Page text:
the norwegian Kristian Brummenfelt, with a time of 7:49:16, and the Swiss Daniela Ryf, with 8:34:59Ironman world champions were proclaimed in St George (Utah, USA), on the first occasion that the extreme triathlon event championships, suspended in 2021 due to the pandemic, it was held outside of Kailua-Kona (Hawaii).
The Spanish Gurutze Frades Larralde, winner of the Vichy Ironman in 2015, finished ninth here with a time of 9:13:35with partial times of 1:01:49 in swimming, 5:10:23 in cycling and 2:58:02 in the run, with their corresponding transitions, so the Biscayan achieved the goal that was set: finish in the top ten.
The absences of some of the favoriteslike the German Jan Frodeno, the British Alistair Brownlee or the Norwegian Gustav Iden they left the test wide openwhich consists of a 3.86 km swim in the open sea, a 180 km bike ride and a 42.2 km (a marathon) run.
The Olympic champion Blummenfelt, who was participating in an Ironman for the second timecame out of the water somewhat late, almost two minutes after the Frenchman Sam Laidlow, who did a partial of 47:29. Blummenfelt was still 4 minutes behind the front group when he got off the bike, but in the foot race he was powerful. Halfway through the marathon he was already second, behind New Zealander Braden Currie, and at km 30 he took the lead to go alone towards the finish line. Currie gave up second place to Canadian Lionel Sanders in the final hundred metres. The New Zealander was third with 7:54:03, 16 seconds behind the Canadian, who had already won a silver medal in 2017.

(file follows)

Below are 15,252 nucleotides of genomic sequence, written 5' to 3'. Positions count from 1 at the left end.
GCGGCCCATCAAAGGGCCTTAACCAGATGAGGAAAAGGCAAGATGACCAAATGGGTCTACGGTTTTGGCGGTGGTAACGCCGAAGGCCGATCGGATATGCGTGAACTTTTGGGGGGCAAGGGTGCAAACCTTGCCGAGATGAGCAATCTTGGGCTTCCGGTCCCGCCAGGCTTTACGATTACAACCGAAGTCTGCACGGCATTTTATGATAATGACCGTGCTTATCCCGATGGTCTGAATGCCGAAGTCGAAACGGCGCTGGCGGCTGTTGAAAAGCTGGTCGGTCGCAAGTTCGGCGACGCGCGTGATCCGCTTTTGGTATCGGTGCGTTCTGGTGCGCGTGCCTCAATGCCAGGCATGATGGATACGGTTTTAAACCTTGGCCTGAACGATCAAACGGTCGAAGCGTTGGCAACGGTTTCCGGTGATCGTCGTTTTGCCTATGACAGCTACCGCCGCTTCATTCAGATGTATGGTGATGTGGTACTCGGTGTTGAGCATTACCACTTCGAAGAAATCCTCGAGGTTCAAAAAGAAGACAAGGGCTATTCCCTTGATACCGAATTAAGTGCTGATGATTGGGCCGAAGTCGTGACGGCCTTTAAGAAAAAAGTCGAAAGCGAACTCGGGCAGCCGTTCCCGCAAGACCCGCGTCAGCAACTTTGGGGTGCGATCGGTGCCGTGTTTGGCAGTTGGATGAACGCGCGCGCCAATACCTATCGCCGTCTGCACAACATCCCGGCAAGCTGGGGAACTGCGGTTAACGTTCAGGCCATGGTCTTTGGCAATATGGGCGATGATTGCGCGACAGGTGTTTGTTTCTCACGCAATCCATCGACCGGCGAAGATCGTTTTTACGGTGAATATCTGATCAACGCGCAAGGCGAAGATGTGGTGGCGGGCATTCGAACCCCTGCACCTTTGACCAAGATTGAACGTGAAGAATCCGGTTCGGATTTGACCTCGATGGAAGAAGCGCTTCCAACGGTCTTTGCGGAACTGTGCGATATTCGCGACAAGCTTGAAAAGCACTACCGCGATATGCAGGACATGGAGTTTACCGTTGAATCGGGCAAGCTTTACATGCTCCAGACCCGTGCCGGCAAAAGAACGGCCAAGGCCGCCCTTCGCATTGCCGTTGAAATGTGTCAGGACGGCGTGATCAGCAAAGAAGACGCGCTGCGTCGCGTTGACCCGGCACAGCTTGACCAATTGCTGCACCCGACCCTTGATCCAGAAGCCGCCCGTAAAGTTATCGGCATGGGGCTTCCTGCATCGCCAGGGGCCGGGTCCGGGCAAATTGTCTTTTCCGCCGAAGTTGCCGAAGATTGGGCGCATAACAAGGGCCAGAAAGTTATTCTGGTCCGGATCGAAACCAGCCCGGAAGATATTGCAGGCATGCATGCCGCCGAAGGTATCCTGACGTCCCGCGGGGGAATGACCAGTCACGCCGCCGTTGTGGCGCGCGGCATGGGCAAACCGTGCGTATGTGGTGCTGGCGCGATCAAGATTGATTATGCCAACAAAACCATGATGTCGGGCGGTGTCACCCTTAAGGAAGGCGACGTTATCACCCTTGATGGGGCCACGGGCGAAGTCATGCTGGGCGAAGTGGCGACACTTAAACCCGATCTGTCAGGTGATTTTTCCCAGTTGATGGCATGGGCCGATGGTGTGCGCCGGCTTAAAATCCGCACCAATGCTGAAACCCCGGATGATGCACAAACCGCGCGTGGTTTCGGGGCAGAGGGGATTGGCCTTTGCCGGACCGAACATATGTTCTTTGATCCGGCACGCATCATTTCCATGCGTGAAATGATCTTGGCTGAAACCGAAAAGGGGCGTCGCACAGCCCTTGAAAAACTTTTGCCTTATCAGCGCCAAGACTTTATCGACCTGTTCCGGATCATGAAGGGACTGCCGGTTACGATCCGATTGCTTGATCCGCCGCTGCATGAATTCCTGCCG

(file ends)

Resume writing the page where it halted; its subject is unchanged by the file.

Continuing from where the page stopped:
Ryf sentence on the bike
In the women’s event, the American Haley Chura came out of the water with more than two minutes ahead of the rest. Daniela Ryf lost four minutes in the first sector, but in the cycling section she already reached the lead together with the British Kat Matthews.
Ryf, who had already been a four-time Ironman world champion, He left the test with the bicycle almost sentenced. She entered the marathon with a 7-minute advantage over Matthews and 15 over the defending champion, the German Hanne Haug. The Swiss celebrated her fifth title well in advance, almost nine minutes ahead of Matthews (8:43:49). and thirteen on Haug (8h47:03). Before Ryf, only Zimbabwean Paula Newby-Fraser and Swiss Natascha Badmann had won five golds.